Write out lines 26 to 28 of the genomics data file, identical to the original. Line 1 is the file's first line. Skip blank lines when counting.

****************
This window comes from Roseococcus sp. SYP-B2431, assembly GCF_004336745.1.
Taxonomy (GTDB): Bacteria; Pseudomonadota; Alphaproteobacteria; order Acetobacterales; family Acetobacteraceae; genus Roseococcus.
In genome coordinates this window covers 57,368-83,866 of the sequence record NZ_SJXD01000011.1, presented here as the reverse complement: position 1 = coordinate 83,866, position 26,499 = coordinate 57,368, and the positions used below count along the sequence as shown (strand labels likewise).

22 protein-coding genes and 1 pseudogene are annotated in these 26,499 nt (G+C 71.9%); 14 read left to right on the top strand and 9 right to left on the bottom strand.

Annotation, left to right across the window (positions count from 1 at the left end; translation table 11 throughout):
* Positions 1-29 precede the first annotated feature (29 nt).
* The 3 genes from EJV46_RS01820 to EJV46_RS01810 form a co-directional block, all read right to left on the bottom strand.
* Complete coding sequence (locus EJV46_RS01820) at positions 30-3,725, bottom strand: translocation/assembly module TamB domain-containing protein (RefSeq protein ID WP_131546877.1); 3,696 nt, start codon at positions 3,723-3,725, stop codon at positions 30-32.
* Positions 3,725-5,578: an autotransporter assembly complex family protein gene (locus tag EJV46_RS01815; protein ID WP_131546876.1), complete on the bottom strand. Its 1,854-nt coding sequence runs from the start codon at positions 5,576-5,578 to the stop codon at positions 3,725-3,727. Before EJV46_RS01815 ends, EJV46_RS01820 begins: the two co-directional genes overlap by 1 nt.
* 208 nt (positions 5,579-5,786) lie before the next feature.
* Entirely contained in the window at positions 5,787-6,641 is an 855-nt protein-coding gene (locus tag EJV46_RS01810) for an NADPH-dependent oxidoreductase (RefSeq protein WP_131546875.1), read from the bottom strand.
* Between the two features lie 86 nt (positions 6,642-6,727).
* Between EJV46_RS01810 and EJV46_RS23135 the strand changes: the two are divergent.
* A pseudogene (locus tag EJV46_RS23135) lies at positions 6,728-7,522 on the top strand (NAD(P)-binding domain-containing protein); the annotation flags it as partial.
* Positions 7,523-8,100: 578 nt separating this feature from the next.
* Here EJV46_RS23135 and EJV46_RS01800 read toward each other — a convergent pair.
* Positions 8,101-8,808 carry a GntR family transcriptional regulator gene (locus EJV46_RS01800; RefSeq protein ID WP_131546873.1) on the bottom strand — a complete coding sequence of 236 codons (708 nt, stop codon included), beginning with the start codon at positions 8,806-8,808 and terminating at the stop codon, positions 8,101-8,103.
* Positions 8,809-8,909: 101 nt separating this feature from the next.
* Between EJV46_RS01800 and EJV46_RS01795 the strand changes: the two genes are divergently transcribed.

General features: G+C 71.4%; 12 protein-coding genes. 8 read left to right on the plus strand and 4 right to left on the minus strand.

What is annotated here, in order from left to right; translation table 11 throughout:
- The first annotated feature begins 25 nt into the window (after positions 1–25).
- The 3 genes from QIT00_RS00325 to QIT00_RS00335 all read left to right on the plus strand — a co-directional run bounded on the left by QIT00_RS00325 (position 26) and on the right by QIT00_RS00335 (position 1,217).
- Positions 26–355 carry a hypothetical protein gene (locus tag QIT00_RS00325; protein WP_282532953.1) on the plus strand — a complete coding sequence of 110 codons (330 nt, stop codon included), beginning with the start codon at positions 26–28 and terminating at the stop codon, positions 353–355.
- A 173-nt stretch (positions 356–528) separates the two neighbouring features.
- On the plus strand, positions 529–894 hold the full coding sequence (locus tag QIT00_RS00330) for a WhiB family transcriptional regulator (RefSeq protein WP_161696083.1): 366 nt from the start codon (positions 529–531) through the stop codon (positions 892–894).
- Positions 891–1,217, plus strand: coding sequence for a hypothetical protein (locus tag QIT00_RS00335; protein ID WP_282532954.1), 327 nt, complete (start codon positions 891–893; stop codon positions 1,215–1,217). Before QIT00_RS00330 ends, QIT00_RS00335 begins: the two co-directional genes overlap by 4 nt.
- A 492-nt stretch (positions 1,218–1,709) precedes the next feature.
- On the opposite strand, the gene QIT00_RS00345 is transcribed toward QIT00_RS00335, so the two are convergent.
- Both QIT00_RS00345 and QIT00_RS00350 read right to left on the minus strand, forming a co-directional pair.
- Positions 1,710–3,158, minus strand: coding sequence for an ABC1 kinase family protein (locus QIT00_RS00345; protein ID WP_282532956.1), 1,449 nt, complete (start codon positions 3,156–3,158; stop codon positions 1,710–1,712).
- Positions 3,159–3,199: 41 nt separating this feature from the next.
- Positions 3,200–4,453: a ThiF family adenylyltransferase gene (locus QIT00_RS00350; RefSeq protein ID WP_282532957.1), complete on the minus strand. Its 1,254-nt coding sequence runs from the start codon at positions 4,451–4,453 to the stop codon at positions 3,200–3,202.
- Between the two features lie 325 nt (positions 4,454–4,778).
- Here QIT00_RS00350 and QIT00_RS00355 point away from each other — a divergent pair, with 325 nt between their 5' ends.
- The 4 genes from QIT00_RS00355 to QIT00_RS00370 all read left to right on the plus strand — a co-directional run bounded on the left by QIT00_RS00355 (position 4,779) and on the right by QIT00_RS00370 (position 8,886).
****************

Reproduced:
- On the plus strand, positions 529–894 hold the full coding sequence (locus tag QIT00_RS00330) for a WhiB family transcriptional regulator (RefSeq protein WP_161696083.1): 366 nt from the start codon (positions 529–531) through the stop codon (positions 892–894).
- Positions 891–1,217, plus strand: coding sequence for a hypothetical protein (locus tag QIT00_RS00335; protein ID WP_282532954.1), 327 nt, complete (start codon positions 891–893; stop codon positions 1,215–1,217). Before QIT00_RS00330 ends, QIT00_RS00335 begins: the two co-directional genes overlap by 4 nt.
- A 492-nt stretch (positions 1,218–1,709) precedes the next feature.